Stand with the messengers. Stand with Gillian Triggs.

354 thoughts on “Government v. Triggs

  1. Trump’s ‘voter suppression – another excellent reason for compulsory voting.

    We already have our MSM doing their best at voter suppression. They were very keen on pushing the tired old ‘both the major parties are exactly the same’ rubbish which, of course, gave us One Nation and NXT. This sort of behaviour already causes a lot of deliberate informal voting and a lot of no-shows. Just imagine what would happen if voting here became non-compulsory.

  2. Not being widely reported in the local MSM.

    Gillian Triggs honoured for human rights work

    Gillian Triggs was awarded the Sir Ron Wilson Human Rights Award by the Australian Council for International Development in recognition of her outstanding contribution to advancing human rights.
    “She has given voice to the most marginalised and kept human rights at the centre of public and political debate,” ACFID president Sam Mostyn said

    Deliberately omitted by me – the very snarky first lines of this report. The rest of it isn’t much better, but at least the award managed to get a mention.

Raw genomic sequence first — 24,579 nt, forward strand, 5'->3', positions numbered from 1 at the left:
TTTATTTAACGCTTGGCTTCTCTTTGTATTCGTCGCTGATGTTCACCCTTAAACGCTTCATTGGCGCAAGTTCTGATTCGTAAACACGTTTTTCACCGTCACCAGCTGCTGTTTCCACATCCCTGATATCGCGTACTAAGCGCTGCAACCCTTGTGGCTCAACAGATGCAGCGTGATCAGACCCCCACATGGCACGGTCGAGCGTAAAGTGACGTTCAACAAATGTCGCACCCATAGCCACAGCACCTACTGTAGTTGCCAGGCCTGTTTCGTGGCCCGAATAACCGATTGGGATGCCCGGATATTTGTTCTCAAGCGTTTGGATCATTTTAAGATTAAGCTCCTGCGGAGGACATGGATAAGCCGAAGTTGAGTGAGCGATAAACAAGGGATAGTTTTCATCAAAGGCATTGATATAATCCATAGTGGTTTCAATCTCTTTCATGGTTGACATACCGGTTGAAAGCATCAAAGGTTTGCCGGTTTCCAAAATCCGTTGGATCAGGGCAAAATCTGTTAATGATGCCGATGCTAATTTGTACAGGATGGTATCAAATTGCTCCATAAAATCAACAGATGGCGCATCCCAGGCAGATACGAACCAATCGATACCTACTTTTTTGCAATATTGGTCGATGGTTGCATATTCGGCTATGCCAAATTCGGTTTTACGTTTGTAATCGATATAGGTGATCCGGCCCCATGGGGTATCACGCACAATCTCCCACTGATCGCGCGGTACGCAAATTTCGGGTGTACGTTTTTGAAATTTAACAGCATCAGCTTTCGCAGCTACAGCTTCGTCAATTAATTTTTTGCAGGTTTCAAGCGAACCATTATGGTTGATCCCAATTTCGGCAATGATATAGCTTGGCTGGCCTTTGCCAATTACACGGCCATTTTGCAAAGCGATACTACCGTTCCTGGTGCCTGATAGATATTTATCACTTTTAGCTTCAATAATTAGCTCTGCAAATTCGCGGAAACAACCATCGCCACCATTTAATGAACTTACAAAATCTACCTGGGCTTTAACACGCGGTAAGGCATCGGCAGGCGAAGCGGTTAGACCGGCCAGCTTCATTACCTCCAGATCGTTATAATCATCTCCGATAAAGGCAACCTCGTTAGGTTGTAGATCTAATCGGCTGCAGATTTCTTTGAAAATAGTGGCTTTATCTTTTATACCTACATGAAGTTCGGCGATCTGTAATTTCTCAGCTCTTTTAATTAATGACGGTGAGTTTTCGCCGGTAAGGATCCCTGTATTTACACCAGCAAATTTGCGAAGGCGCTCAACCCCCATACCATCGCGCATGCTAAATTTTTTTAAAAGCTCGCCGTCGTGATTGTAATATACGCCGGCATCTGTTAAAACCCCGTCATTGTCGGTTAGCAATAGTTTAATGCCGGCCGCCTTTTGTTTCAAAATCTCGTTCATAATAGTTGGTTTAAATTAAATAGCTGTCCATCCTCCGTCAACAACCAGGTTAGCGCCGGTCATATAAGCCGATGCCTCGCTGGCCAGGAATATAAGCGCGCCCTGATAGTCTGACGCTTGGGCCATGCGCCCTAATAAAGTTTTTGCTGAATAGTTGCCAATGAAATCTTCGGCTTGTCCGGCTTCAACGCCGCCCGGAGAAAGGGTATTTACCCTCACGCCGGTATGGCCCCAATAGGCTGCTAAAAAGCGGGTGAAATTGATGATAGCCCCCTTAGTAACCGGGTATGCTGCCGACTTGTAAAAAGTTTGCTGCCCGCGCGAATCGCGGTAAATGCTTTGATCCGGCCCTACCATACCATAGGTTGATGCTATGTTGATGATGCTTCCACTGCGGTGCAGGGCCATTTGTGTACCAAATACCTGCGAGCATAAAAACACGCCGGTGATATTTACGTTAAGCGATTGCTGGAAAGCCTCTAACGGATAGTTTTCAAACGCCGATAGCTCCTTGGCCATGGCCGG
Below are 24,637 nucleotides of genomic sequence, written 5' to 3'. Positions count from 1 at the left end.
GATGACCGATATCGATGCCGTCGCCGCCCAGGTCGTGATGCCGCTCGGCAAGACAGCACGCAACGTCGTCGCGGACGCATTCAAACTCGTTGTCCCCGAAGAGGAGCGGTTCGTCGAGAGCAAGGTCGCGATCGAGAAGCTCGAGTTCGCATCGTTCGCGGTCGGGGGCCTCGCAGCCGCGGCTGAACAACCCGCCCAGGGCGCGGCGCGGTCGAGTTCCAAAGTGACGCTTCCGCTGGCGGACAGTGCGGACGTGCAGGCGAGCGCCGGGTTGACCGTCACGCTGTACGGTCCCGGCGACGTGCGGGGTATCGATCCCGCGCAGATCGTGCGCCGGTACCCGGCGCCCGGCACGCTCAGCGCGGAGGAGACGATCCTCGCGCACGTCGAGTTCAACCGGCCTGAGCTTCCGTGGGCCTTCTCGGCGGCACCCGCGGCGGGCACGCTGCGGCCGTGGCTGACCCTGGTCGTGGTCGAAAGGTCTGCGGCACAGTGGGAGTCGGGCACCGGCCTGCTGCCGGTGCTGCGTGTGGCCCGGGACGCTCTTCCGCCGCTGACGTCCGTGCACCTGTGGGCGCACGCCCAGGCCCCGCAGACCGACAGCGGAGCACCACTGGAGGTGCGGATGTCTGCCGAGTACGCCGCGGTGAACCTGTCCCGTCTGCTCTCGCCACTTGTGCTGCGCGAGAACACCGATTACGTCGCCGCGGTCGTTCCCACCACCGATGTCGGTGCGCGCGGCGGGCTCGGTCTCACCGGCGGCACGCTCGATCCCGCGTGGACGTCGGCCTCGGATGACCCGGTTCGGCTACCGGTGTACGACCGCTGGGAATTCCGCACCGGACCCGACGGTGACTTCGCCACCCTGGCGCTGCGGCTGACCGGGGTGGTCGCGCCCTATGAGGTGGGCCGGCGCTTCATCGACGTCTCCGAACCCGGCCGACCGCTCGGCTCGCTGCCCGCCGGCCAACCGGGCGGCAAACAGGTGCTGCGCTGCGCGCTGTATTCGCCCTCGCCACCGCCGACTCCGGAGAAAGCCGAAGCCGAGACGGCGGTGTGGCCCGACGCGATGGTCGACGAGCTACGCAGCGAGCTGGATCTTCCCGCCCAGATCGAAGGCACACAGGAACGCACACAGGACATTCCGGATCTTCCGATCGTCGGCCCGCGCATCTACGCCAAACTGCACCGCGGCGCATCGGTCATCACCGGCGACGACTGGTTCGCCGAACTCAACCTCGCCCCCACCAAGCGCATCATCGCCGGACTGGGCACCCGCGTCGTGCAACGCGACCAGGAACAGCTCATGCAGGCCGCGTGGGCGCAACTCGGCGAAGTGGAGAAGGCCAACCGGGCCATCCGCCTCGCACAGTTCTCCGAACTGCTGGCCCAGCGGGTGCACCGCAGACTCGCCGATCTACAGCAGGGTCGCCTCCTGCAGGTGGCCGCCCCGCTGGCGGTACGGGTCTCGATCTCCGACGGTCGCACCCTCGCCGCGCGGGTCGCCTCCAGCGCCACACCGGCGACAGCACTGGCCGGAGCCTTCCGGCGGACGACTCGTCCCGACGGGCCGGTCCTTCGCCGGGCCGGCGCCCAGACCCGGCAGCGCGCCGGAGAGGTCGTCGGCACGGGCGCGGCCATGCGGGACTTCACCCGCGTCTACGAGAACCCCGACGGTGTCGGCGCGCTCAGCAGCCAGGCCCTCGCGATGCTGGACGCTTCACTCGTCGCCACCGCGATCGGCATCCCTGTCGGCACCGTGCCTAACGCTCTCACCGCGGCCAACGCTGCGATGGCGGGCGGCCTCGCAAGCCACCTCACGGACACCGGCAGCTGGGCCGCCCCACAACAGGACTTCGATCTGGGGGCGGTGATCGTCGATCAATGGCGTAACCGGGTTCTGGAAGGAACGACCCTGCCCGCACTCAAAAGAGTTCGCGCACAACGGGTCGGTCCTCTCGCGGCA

3. Is this a joke? Found it in my in-box:

    Dear Bushfire,

    In just 100 days, since the swearing in of the Coalition Government, we have delivered on our commitments for stronger economic and border security, more jobs, lower taxes and stronger regions.

    We have announced major funding programs that deliver vital infrastructure for cities and the regions and job-creating industries into the long term.

    Through astute management of the nation’s finances, the Liberal-National Coalition has been able to protect Medicare and make a record investment in public health.

    We are focused on every Australian at every step of their life whether that be better education outcomes for our children, better job opportunities, or fairer and more flexible superannuation into the future.

    We want a fairer Australia by addressing long-term welfare dependency and giving workers real workplace freedom through important industrial relations reforms that stamp out union corruption and intimidation.